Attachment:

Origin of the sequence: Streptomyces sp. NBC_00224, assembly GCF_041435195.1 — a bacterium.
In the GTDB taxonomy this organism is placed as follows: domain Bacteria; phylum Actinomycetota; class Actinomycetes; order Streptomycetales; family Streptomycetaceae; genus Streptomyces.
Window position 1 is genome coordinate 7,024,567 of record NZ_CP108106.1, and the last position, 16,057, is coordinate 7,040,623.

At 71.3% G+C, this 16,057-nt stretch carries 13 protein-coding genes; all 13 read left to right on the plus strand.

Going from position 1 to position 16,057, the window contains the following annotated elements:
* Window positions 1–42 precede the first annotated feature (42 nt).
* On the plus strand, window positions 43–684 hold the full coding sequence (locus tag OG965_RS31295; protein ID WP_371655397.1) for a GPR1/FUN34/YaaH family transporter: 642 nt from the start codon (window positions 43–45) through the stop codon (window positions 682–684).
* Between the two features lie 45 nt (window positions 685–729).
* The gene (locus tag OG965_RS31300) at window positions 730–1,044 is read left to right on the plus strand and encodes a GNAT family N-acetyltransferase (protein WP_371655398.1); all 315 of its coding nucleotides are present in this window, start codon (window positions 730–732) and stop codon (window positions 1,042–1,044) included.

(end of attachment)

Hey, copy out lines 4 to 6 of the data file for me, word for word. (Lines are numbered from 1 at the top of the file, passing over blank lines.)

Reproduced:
At 71.3% G+C, this 16,057-nt stretch carries 13 protein-coding genes; all 13 read left to right on the plus strand.

Going from position 1 to position 16,057, the window contains the following annotated elements:
* Window positions 1–42 precede the first annotated feature (42 nt).